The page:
SEATTLE — Google has already planted its flag on Earth, the moon and Mars. The universe could be next.
The Internet search company has struck a partnership with scientists building a huge sky-scanning telescope, with hopes of helping the public gain access to digital footage of asteroids, supernovas and distant galaxies.
"Frankly, I could see the day when they would be our sort of window to the general public," said Donald Sweeney, manager of the Large Synoptic Survey Telescope, or LSST. The project is headquartered in Tucson.
Officials also say Google's technical expertise and vast data-processing capacity will be an invaluable help.
The 8.4-meter LSST is expected to begin surveying the sky in 2013 from a mountaintop in Chile. It will continuously scan space, taking a series of 15-second exposures that allow it to cover the sky every three nights. Officials say the telescope will open "a movie-like window" on nearby asteroids and far-off exploding stars and help explore the mysterious "dark energy" believed to fuel the universe's expansion.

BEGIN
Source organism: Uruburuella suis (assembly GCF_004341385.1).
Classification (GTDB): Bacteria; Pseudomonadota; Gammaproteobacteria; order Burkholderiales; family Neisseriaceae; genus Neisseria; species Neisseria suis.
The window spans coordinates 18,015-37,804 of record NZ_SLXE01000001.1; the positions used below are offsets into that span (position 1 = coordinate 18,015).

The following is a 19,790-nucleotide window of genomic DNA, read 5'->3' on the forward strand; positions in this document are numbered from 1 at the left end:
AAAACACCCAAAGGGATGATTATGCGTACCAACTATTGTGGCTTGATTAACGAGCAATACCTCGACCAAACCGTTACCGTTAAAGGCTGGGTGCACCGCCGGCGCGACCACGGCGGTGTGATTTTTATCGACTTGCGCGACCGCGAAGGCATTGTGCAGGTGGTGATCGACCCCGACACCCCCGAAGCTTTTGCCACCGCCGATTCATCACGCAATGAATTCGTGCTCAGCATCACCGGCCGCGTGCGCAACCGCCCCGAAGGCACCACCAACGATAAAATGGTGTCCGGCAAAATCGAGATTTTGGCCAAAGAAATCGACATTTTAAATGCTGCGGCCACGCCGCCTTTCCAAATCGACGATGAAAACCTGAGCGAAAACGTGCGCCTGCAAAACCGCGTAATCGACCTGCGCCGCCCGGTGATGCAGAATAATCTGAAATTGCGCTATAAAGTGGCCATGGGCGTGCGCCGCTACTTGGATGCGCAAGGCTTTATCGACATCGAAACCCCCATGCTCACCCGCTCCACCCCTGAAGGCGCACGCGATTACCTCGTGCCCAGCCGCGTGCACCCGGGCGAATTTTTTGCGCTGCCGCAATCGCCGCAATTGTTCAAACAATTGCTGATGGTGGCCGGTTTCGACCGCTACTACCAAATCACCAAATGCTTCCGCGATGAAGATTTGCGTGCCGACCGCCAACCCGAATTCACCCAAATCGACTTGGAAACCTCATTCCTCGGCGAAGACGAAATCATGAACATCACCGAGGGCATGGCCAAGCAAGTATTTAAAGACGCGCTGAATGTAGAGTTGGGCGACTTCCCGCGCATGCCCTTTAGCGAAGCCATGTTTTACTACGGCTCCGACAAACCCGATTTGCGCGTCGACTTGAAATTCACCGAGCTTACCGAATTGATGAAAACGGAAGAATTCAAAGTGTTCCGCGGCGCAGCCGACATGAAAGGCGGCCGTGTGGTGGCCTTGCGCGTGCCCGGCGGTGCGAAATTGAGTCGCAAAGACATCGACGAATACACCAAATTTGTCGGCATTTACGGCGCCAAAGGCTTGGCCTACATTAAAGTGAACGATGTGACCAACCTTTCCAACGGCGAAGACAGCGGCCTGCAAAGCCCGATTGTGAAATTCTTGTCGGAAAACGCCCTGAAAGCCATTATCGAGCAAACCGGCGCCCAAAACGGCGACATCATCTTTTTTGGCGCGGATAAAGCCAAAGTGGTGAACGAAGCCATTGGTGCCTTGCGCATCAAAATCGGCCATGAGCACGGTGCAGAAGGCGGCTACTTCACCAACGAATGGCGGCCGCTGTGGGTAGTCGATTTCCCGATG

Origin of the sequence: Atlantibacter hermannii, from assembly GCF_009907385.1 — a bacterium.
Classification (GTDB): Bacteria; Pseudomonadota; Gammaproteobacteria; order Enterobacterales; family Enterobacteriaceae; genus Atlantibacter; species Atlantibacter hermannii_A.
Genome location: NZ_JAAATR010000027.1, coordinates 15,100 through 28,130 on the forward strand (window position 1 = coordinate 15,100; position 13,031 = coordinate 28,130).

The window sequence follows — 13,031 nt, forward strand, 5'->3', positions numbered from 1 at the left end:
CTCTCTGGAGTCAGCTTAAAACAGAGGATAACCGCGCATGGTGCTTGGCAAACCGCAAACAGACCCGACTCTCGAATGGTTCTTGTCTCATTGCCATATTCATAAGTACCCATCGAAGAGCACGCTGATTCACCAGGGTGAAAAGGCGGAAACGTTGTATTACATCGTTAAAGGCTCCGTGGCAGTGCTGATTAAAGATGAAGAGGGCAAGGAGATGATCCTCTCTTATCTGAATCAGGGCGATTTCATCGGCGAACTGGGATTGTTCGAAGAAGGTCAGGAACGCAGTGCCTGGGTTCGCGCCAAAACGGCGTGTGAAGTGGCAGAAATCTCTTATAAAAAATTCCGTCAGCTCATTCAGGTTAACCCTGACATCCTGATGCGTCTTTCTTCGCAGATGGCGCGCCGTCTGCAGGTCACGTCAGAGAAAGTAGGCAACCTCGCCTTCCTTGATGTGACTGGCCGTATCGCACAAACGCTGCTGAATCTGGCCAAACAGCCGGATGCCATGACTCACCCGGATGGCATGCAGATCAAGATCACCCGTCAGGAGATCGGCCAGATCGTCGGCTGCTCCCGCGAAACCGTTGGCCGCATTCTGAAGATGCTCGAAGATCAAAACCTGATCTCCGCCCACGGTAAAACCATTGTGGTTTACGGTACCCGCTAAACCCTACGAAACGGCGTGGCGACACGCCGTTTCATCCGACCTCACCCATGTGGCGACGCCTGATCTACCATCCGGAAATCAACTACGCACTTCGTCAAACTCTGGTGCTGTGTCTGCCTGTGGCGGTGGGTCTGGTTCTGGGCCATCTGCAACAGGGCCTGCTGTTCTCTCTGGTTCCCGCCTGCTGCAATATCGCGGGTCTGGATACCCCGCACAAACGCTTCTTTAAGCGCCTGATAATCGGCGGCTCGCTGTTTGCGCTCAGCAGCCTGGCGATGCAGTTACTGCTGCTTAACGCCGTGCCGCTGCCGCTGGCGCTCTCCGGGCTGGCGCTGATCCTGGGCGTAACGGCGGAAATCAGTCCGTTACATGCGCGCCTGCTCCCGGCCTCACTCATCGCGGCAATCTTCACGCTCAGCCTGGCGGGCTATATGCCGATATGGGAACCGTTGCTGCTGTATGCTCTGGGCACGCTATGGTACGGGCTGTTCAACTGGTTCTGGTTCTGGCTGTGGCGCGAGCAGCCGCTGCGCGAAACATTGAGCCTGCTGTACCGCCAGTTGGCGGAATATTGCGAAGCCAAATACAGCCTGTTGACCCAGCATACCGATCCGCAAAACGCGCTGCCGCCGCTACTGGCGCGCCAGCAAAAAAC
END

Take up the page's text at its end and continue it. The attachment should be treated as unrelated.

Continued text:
Mountain View, Calif.-based Google's stature should also bring the project more attention, which could be crucial as the $350-million telescope competes for public and private money.
In that respect, LSST officials may have learned a lesson from projects that have captured broader public imagination, such as the Hubble Space Telescope, said W. Henry Lambright, professor of public administration at the Maxwell School at Syracuse University.
"If they want to finance this thing and keep it going and maintained, they've got to make this not just the astronomers' telescope but the people's telescope," he said.
Google already offers detailed online maps of the Earth, the moon and Mars.